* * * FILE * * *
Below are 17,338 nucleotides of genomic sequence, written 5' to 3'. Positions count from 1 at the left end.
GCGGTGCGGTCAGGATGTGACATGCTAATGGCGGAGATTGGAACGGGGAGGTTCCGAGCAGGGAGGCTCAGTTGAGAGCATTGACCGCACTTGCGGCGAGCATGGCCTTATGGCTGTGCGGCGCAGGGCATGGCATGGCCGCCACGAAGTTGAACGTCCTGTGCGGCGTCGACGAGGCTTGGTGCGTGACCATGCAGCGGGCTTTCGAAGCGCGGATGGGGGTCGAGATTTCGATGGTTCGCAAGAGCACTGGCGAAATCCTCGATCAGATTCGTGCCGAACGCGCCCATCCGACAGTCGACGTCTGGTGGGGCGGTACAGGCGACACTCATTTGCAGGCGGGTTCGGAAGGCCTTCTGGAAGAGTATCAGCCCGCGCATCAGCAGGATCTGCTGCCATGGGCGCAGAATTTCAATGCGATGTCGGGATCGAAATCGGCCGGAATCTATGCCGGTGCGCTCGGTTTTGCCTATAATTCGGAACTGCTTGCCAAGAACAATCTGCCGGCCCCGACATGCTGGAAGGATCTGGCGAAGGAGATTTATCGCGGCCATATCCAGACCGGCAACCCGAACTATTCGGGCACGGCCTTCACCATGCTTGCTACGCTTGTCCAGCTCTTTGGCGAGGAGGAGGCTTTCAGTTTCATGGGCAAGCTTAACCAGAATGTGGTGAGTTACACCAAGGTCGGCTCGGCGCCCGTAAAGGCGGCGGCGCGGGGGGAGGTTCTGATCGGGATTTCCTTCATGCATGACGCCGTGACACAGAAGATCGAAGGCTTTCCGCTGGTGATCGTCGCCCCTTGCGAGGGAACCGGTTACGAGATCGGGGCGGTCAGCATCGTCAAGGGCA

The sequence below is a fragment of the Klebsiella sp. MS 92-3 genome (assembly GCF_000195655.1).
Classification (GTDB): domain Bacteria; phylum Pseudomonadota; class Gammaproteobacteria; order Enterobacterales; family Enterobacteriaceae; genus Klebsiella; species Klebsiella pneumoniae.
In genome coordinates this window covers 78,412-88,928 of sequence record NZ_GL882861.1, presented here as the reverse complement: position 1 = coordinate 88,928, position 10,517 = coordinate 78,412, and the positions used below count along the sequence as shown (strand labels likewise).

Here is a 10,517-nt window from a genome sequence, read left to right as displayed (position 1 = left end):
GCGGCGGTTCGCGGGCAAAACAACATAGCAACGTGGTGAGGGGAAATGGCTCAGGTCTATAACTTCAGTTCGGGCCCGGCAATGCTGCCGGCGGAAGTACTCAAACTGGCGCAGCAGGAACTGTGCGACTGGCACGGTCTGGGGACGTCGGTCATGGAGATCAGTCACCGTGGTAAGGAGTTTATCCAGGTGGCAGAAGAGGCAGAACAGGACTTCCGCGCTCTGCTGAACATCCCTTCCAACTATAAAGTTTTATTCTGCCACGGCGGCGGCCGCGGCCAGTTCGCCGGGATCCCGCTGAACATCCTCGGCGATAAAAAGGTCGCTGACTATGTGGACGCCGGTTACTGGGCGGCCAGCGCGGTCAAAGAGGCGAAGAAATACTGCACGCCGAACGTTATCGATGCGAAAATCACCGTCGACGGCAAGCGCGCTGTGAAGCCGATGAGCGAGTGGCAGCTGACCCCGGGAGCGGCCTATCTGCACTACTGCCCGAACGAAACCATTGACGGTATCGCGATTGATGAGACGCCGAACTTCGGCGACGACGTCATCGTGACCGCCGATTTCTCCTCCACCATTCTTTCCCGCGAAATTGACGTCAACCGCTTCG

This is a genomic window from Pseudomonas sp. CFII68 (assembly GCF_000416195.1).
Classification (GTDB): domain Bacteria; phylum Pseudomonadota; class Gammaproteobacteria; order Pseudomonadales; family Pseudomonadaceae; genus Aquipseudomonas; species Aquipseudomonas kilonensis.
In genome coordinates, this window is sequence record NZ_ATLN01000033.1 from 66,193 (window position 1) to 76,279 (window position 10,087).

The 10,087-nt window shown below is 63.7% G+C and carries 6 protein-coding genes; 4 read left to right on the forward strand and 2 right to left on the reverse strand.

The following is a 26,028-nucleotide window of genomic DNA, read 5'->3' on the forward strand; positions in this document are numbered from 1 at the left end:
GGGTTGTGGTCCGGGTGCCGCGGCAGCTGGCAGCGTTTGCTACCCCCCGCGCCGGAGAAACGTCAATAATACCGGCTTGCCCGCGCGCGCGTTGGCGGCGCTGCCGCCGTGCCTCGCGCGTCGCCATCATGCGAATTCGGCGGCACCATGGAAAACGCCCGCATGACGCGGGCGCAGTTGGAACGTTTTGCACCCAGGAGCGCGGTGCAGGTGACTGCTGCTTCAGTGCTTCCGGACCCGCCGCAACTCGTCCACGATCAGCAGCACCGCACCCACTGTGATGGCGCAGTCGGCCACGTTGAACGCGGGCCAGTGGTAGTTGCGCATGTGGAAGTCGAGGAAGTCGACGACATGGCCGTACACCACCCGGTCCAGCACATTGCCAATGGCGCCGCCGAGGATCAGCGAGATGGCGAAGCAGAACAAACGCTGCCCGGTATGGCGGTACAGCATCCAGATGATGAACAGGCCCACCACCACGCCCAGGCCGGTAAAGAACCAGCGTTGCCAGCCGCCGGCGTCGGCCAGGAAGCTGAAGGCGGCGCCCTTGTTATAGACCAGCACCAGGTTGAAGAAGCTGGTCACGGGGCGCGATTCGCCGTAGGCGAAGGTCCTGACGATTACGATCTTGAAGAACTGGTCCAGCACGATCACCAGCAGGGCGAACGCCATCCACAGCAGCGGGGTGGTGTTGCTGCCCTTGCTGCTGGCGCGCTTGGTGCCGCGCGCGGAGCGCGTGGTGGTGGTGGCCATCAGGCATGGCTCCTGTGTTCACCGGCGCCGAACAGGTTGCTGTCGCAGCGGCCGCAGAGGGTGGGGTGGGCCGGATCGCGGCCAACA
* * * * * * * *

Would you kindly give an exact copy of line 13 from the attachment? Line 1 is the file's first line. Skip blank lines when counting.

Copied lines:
GGGTTGTGGTCCGGGTGCCGCGGCAGCTGGCAGCGTTTGCTACCCCCCGCGCCGGAGAAACGTCAATAATACCGGCTTGCCCGCGCGCGCGTTGGCGGCGCTGCCGCCGTGCCTCGCGCGTCGCCATCATGCGAATTCGGCGGCACCATGGAAAACGCCCGCATGACGCGGGCGCAGTTGGAACGTTTTGCACCCAGGAGCGCGGTGCAGGTGACTGCTGCTTCAGTGCTTCCGGACCCGCCGCAACTCGTCCACGATCAGCAGCACCGCACCCACTGTGATGGCGCAGTCGGCCACGTTGAACGCGGGCCAGTGGTAGTTGCGCATGTGGAAGTCGAGGAAGTCGACGACATGGCCGTACACCACCCGGTCCAGCACATTGCCAATGGCGCCGCCGAGGATCAGCGAGATGGCGAAGCAGAACAAACGCTGCCCGGTATGGCGGTACAGCATCCAGATGATGAACAGGCCCACCACCACGCCCAGGCCGGTAAAGAACCAGCGTTGCCAGCCGCCGGCGTCGGCCAGGAAGCTGAAGGCGGCGCCCTTGTTATAGACCAGCACCAGGTTGAAGAAGCTGGTCACGGGGCGCGATTCGCCGTAGGCGAAGGTCCTGACGATTACGATCTTGAAGAACTGGTCCAGCACGATCACCAGCAGGGCGAACGCCATCCACAGCAGCGGGGTGGTGTTGCTGCCCTTGCTGCTGGCGCGCTTGGTGCCGCGCGCGGAGCGCGTGGTGGTGGTGGCCATCAGGCATGGCTCCTGTGTTCACCGGCGCCGAACAGGTTGCTGTCGCAGCGGCCGCAGAGGGTGGGGTGGGCCGGATCGCGGCCAACA